UNESCO adds Kalash’s ‘Suri Jagek’ as Intangible Cultural Heritage

Pakistan’s first independent nomination, the age-old ‘Suri Jagek’ tradition practised by the indigenous Kalash people, has been approved by the United Nations Educational, Scientific and Cultural Organisation (UNESCO) for inclusion in this year’s list of Intangible Cultural Heritage (ICH).

The decision was made at the 13th Session of UNESCO’s Intergovernmental Committee held in Mauritius on Wednesday.

‘Suri Jagek’ (observing the sun) is a traditional meteorological and astronomical practice based on observation of the sun, moon and stars in reference to the local topography.

It is practiced by the indigenous Kalash community which resides in the Chitral District of Khyber-Pakhtunkhwa province of Pakistan.

Suri Jagek plays a pivotal role in the Kalash community’s observance of significant social events like festivals, feasts, rituals, animal husbandry and farming practices.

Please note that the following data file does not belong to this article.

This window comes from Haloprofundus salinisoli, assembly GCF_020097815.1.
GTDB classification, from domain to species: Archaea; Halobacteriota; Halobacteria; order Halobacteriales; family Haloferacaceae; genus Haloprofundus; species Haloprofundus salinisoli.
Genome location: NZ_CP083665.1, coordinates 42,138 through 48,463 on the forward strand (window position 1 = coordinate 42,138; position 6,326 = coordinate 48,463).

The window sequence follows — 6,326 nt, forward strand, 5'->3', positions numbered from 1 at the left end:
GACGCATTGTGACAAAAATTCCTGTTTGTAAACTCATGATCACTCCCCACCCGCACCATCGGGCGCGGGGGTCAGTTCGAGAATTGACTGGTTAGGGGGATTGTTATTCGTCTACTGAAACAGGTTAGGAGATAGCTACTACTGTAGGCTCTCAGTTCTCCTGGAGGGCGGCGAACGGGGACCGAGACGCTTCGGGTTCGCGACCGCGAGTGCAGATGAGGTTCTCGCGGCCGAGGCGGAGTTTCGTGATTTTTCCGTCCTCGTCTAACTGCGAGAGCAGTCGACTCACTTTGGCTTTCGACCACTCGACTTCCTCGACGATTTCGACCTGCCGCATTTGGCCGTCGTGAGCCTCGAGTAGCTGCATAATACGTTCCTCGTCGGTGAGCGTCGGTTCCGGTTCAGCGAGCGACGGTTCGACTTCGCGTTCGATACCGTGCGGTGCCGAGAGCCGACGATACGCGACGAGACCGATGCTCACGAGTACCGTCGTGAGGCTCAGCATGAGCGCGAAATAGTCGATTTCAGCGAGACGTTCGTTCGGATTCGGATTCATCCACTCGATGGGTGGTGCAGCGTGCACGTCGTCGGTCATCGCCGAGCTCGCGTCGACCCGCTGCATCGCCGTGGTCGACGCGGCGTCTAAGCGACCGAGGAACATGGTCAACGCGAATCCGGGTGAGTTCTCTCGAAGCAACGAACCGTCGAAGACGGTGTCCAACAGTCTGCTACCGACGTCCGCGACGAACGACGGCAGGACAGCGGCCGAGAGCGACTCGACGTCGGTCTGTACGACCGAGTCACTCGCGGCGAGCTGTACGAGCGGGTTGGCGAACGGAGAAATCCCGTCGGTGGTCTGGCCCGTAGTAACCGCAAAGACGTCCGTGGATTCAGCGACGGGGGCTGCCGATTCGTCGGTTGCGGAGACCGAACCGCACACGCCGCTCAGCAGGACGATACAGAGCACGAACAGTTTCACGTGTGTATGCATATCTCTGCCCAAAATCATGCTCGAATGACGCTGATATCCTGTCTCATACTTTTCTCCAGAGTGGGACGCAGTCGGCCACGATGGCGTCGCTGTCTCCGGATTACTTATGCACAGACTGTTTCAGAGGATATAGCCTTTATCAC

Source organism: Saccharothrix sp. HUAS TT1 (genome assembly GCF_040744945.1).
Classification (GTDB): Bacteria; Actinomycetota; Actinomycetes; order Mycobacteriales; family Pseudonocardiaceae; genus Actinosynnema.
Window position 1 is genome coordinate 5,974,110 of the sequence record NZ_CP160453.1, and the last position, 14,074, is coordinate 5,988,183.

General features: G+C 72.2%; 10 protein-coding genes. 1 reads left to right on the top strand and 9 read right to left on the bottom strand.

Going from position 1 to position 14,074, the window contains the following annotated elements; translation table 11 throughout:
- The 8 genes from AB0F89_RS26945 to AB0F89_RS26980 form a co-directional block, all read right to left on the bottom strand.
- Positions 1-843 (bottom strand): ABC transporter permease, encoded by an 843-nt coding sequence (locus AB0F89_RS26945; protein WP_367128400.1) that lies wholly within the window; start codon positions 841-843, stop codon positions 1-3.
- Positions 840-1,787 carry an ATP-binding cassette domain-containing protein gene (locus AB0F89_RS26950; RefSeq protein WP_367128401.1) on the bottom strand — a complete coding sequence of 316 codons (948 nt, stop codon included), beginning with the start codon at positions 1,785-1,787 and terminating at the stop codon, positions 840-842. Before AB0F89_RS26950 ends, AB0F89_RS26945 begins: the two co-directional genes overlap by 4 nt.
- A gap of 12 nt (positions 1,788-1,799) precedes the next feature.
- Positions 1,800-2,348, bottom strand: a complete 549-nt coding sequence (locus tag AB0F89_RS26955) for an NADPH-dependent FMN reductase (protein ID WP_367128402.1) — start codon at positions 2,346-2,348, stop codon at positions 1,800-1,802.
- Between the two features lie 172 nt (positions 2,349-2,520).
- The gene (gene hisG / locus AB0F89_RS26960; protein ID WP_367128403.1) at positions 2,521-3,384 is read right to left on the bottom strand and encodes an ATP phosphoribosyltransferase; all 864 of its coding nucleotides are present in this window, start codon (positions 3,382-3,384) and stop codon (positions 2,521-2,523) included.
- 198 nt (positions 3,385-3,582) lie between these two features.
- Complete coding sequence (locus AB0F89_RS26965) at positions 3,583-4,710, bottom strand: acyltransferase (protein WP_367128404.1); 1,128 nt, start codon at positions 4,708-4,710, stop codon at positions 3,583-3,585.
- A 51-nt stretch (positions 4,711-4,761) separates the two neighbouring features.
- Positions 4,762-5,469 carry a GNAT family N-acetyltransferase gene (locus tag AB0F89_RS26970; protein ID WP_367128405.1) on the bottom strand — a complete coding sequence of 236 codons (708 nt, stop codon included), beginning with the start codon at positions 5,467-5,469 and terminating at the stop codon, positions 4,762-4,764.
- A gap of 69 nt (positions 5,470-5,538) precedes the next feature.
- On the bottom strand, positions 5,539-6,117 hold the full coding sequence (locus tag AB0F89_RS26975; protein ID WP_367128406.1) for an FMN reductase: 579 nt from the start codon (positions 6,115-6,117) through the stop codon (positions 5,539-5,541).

Permanent Delegate of Pakistan to UNESCO and Ambassador of Pakistan to France Moin ul Haque, while commenting upon this latest development, termed the adoption of the Suri Jagek tradition by UNESCO as an historical achievement and said that this vital and unique tradition will now be protected as part of shared human heritage of the entire world and will continue to serve its spiritual and utilitarian purposes.

He said that this achievement also reflects the priority of the current government to place culture at the heart of its development policy.

The adoption of Suri Jagek, being Pakistan’s first ever independent nomination at this forum, is a milestone towards ensuring better visibility of the country’s rich folklore traditions and diverse cultural heritage, the ambassador added.

Pakistan’s delegation at the 13th Session of UNESCO’s Intergovernmental Committee on Safeguarding Intangible Cultural Heritage was led by Zahid Ahmed Khan Jotoi, Pakistan Acting High Commissioner in Mauritius.

Other delegates included Naushad Khaliq, Section Officer at the National History and Literary Heritage Division, Islamabad, and Faisal Idris, Education and Cultural Attaché at the High Commission for Pakistan, Mauritius.

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